military ties with African nations since the 1950s, large scale trade has been
a fairly recent development with 681% increase between 2001 and 2007 (Kushamba,
3). Trade between China and Africa grew from $2 billion in 1999 to $160 billion
in 2012 (Kushamba, 8). China is also very active in Africa in providing loans.
As of 2013, the Chinese claimed that they had aid accords with 48 African
countries and loan agreements with 22 (Kushamba, 5). China is Africa’s most
significant partner in terms of infrastructure development which some areas of
Africa desperately need (Kushamba, 7). Some examples of this would be Chinese
investment in steel-making facilities in Zambia, broadcasting systems in
Liberia, toll roads in Uganda, railroads in Ethiopia, and the list goes on
(Kushamba, 7). China has invested heavily in the business sectors such as
retail, finance, and food processing (Kushamba, 9). Chinese firms have also
typically promoted inter-regional trade, allowing for more diversification of
African economies. This differentiates them in their approach to trade in
Africa as they heavily encourage intraregional trade, as opposed to the
traditional Western approach to aid in Africa in which national borders
(drafted at the 1885 Berlin Conference) served as barriers of trade (Maswana,
106). China is investing in roads and railways to facilitate this intraregional
trade. In the last twenty years, China has experienced a massive increase in
the import of African materials

In exchange for providing assistance
to Africa, China does receive a great deal in return. One-third of Chinese
imports are from Africa (Kushamba, 4). It is also no secret that China gives
disproportionate aid to countries with large natural resource reserves. There
was also the issue of the Nigerian government rejecting the World Bank railway
proposal in 2007 as it contained stipulations relating to human rights abuses
in Nigeria (Kushamba, 8). They instead opted for the $7 billion Chinese plan
which contained no language relating to human rights abuses. This is again a
product of Chinese non-interventionist policies (Kushamba, 8). A 2013 figure
estimates that roughly 55% of Chinese imports were minerals, and they import
much of them from Africa (Kushamba, 9). In exchange, they import massive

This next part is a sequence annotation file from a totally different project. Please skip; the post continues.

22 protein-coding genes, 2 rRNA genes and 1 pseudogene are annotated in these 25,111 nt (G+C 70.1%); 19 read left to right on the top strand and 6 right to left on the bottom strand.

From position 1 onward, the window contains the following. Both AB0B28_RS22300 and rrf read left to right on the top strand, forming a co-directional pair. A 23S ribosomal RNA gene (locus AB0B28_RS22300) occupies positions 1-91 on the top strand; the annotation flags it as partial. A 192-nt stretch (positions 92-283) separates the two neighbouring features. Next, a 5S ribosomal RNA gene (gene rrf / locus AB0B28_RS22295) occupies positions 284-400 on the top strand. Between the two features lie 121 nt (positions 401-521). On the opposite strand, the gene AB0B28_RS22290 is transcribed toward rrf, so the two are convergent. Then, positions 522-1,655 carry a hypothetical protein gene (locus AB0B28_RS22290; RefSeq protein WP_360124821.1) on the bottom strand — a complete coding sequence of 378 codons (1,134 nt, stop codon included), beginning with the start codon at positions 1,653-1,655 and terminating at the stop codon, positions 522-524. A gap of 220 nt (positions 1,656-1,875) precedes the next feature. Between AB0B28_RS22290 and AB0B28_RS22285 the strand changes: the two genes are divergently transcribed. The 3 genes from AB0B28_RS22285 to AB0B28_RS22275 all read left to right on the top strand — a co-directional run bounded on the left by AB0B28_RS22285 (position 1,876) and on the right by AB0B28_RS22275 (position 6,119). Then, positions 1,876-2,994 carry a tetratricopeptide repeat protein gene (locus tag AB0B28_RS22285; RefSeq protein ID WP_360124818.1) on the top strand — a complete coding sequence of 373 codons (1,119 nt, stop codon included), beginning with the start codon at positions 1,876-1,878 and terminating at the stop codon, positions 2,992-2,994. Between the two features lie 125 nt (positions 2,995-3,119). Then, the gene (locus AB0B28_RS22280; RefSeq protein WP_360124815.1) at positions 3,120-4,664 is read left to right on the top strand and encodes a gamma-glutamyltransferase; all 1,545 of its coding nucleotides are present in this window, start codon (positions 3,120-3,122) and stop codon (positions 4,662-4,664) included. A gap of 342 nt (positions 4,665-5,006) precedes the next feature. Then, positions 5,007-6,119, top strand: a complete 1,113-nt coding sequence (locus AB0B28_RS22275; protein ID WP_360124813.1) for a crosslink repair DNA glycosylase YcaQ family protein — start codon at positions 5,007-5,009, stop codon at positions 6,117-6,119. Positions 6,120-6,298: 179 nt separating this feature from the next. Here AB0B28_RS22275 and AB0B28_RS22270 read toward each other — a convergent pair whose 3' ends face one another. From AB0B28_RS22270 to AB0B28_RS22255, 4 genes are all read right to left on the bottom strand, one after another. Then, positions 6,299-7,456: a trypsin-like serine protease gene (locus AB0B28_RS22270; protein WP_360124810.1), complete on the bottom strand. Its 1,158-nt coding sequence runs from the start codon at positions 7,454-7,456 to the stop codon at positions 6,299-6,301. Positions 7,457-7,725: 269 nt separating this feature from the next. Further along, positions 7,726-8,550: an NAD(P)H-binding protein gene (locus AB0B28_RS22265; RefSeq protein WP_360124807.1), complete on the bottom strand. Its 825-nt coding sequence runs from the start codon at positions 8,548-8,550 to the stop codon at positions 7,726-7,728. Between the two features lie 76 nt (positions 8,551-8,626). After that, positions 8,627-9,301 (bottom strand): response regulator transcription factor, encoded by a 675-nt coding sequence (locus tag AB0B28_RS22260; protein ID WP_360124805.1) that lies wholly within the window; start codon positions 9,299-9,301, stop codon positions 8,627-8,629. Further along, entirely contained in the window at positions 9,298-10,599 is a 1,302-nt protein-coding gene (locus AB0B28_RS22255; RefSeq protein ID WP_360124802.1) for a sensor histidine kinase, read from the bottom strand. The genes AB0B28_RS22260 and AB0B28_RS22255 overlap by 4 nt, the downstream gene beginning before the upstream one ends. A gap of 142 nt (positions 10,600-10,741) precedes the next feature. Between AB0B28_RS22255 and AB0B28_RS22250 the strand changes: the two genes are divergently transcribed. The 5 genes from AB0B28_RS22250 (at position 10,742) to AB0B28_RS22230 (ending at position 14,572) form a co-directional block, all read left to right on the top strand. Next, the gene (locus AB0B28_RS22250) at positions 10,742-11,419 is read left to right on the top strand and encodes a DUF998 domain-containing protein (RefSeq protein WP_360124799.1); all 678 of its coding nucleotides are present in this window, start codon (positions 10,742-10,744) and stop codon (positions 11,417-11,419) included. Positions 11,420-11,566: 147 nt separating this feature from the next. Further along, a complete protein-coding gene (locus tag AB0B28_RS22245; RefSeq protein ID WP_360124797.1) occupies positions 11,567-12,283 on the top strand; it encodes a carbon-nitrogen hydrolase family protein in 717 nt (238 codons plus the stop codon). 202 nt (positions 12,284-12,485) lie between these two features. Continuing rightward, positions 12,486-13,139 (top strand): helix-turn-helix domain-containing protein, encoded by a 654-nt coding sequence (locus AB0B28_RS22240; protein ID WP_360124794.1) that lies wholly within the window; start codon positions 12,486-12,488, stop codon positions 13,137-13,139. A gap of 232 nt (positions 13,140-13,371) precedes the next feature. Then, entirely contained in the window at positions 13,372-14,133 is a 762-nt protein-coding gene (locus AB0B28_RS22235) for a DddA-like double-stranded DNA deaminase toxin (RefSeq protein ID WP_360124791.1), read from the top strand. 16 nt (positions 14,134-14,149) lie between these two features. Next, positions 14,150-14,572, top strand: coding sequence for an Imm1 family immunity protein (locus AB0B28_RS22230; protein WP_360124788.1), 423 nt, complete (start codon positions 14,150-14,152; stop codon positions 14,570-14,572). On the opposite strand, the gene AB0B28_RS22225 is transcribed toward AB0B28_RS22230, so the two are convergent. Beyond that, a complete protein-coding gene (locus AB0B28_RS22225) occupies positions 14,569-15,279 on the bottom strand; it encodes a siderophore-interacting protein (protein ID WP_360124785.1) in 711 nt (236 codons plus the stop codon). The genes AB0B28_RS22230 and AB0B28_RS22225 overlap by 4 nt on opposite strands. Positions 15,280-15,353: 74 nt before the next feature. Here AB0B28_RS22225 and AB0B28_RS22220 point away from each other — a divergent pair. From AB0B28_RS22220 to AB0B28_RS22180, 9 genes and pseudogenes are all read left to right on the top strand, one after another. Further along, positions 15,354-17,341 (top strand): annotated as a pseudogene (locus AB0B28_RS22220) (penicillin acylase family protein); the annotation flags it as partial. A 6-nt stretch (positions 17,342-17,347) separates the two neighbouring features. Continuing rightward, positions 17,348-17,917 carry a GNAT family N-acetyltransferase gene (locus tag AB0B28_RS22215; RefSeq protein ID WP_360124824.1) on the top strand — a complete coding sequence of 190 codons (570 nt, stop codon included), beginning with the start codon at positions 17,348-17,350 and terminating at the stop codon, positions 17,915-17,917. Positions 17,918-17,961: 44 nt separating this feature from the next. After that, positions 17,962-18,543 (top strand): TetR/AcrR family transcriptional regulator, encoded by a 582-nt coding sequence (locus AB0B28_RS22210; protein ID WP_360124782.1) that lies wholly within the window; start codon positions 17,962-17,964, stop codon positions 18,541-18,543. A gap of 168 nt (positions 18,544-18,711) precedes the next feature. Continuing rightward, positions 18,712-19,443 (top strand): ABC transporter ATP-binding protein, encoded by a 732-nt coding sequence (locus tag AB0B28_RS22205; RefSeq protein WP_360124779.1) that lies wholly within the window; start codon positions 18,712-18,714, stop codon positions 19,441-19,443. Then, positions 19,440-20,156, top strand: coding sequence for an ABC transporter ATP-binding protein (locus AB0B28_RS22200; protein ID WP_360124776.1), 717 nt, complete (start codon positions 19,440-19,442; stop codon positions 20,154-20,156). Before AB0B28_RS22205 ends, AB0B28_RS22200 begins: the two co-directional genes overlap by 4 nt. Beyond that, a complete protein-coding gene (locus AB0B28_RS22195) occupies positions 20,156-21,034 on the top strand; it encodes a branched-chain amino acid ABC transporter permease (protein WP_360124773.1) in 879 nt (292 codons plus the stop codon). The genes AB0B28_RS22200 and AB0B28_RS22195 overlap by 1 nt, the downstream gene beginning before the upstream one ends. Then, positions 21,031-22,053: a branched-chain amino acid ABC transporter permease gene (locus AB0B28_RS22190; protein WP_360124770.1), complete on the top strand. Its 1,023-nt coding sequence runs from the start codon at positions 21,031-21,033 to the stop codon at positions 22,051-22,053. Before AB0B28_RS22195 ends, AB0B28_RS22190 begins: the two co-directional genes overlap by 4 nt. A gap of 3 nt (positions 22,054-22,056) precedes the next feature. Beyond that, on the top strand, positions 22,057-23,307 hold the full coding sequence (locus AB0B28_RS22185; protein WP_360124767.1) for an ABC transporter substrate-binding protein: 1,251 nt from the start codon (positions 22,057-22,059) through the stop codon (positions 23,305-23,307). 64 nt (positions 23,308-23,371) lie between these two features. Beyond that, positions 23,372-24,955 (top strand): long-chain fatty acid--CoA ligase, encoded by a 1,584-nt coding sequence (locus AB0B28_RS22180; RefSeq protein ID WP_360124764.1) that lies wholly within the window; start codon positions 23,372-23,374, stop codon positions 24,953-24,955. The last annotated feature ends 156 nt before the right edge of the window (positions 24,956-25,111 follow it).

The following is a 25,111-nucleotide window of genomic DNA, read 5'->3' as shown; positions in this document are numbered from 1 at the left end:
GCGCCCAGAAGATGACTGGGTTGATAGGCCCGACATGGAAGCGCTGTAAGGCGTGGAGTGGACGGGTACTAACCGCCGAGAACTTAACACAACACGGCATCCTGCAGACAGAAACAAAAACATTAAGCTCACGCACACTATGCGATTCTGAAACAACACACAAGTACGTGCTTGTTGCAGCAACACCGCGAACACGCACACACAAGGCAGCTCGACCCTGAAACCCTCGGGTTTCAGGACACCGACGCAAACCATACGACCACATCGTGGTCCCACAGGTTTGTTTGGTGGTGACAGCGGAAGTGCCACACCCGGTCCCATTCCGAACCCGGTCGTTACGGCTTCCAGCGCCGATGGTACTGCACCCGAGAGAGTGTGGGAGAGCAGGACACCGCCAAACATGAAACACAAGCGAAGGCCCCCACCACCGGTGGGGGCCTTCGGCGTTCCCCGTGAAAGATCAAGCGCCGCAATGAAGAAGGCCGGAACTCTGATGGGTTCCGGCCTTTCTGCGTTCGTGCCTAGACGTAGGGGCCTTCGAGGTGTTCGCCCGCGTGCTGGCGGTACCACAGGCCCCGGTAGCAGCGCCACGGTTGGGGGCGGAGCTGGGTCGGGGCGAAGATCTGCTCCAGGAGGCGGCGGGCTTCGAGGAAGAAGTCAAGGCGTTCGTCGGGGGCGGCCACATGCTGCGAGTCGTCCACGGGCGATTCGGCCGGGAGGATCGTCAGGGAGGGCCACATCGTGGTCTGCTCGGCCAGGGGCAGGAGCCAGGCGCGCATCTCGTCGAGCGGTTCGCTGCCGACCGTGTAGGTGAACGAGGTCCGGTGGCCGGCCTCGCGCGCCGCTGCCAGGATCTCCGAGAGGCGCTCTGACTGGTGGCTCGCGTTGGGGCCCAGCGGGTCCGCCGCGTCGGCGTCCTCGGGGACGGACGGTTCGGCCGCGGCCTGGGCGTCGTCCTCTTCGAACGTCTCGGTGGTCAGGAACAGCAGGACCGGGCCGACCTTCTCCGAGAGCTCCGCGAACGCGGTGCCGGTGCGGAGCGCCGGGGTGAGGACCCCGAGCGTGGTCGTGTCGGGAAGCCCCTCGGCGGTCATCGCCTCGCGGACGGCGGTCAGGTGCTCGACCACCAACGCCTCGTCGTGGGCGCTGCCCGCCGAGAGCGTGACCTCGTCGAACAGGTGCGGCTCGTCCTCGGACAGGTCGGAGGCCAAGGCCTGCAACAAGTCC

quantities of textiles and electronics into Africa. This says to me that not only
are the Chinese pursuing resource extraction in Africa, but market development
as well. However, many Africans believe the quality of Chinese products to be
substandard, having been referred by some as “Fong Kongs” in South Africa and
“Zhing-Zhong” in Zimbabwe (Kushamba, 14). 

Many researchers have also observed
that China’s natural resource extraction in Africa may be damaging to African
economies in that proceeds are not being properly invested back into African
economies (Kushamba, 9). Over the years, the import of massive quantities of
Chinese manufactured products into Africa may have also damaged Africa’s
manufacturing sector most likely due to price competitiveness. The South
African textile industry has been heavily affected by this phenomenon. China
also does not necessarily follow environmental regulations with regard to its
activities in Africa (Le, 106). This is true in the case of the Lamu Port
Construction project in the port town of Lamu, Kenya (Le, 106). China has
invested heavily in this project as this port would be a huge economic asset
for them by increasing shipping capacity to and from East Africa. However, they
may not be paying enough special attention to the potential effects on both the
natural and human environment in Lamu County. Fishermen, honey harvesters, and
pastoralists in the region have all reported increasingly lower yields as more
families move there for work to make way for the impending construction of the
port (Le, 116). A 2010 feasibility report estimated that the population of Lamu
County will increase by more than ten times from the 2009 estimate of roughly
110,000 people to well over a 1.2 million upon completion (Le, 116). As more
mangrove forests are cleared to make way for the transport corridor leading to
the port, the livelihoods are being affected as many of them rely on the
mangroves for timber, home goods, traditional medicine, and mosquito repellant
(when burned) (Le, 118). Lamu County is overwhelmingly Muslim, and the local
populace fears that conflicts may occur with the migration of new workers into
Lamu County (who may be of varying religious backgrounds) (Le, 118). With the
new influx, locals also fear that the risk of sexually transmitted diseases may
spread. 65% of locals interviewed thought that the local environment would be
damaged by the construction of the port (Le, 119). Lamu County has
traditionally been a well preserved area in terms of its rich history, but
again, historical structures as well as local culture may be affected by the
port.

Another interesting observation is
that the Chinese and Kenyan governments have done a terrible job at interfacing